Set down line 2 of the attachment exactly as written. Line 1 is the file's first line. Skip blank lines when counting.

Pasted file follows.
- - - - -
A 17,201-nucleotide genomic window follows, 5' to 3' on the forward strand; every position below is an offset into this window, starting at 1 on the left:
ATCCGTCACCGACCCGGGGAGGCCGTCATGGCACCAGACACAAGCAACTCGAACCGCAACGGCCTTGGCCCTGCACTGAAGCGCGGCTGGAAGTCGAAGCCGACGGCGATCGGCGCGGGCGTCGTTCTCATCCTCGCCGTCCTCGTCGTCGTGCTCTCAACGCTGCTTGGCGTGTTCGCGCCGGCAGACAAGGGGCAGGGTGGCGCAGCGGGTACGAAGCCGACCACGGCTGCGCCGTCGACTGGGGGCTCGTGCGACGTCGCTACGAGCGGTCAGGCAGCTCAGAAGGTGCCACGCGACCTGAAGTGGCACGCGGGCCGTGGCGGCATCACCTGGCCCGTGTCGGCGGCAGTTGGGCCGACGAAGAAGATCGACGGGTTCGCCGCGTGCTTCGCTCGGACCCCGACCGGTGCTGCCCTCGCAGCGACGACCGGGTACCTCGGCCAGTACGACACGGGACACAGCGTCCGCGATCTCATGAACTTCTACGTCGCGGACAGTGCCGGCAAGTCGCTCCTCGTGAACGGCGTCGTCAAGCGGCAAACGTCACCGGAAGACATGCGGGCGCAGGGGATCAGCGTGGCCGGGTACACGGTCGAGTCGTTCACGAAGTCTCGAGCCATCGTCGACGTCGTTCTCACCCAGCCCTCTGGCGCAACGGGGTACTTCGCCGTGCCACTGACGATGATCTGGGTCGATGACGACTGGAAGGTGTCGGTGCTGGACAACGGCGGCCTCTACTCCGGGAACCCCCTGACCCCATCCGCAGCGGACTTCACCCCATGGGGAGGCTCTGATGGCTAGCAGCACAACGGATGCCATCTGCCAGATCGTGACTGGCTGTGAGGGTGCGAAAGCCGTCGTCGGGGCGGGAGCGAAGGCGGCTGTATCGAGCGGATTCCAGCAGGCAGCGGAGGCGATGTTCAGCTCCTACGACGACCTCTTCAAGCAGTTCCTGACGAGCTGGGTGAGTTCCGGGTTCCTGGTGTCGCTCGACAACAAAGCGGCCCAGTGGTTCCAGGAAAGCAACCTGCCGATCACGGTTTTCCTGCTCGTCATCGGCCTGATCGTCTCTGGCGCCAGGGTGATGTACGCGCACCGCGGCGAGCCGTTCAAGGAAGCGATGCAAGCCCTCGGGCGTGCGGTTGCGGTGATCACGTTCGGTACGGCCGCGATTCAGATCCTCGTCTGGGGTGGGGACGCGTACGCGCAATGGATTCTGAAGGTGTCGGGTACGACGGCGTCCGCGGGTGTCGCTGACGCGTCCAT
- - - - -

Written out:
ATCCGTCACCGACCCGGGGAGGCCGTCATGGCACCAGACACAAGCAACTCGAACCGCAACGGCCTTGGCCCTGCACTGAAGCGCGGCTGGAAGTCGAAGCCGACGGCGATCGGCGCGGGCGTCGTTCTCATCCTCGCCGTCCTCGTCGTCGTGCTCTCAACGCTGCTTGGCGTGTTCGCGCCGGCAGACAAGGGGCAGGGTGGCGCAGCGGGTACGAAGCCGACCACGGCTGCGCCGTCGACTGGGGGCTCGTGCGACGTCGCTACGAGCGGTCAGGCAGCTCAGAAGGTGCCACGCGACCTGAAGTGGCACGCGGGCCGTGGCGGCATCACCTGGCCCGTGTCGGCGGCAGTTGGGCCGACGAAGAAGATCGACGGGTTCGCCGCGTGCTTCGCTCGGACCCCGACCGGTGCTGCCCTCGCAGCGACGACCGGGTACCTCGGCCAGTACGACACGGGACACAGCGTCCGCGATCTCATGAACTTCTACGTCGCGGACAGTGCCGGCAAGTCGCTCCTCGTGAACGGCGTCGTCAAGCGGCAAACGTCACCGGAAGACATGCGGGCGCAGGGGATCAGCGTGGCCGGGTACACGGTCGAGTCGTTCACGAAGTCTCGAGCCATCGTCGACGTCGTTCTCACCCAGCCCTCTGGCGCAACGGGGTACTTCGCCGTGCCACTGACGATGATCTGGGTCGATGACGACTGGAAGGTGTCGGTGCTGGACAACGGCGGCCTCTACTCCGGGAACCCCCTGACCCCATCCGCAGCGGACTTCACCCCATGGGGAGGCTCTGATGGCTAGCAGCACAACGGATGCCATCTGCCAGATCGTGACTGGCTGTGAGGGTGCGAAAGCCGTCGTCGGGGCGGGAGCGAAGGCGGCTGTATCGAGCGGATTCCAGCAGGCAGCGGAGGCGATGTTCAGCTCCTACGACGACCTCTTCAAGCAGTTCCTGACGAGCTGGGTGAGTTCCGGGTTCCTGGTGTCGCTCGACAACAAAGCGGCCCAGTGGTTCCAGGAAAGCAACCTGCCGATCACGGTTTTCCTGCTCGTCATCGGCCTGATCGTCTCTGGCGCCAGGGTGATGTACGCGCACCGCGGCGAGCCGTTCAAGGAAGCGATGCAAGCCCTCGGGCGTGCGGTTGCGGTGATCACGTTCGGTACGGCCGCGATTCAGATCCTCGTCTGGGGTGGGGACGCGTACGCGCAATGGATTCTGAAGGTGTCGGGTACGACGGCGTCCGCGGGTGTCGCTGACGCGTCCAT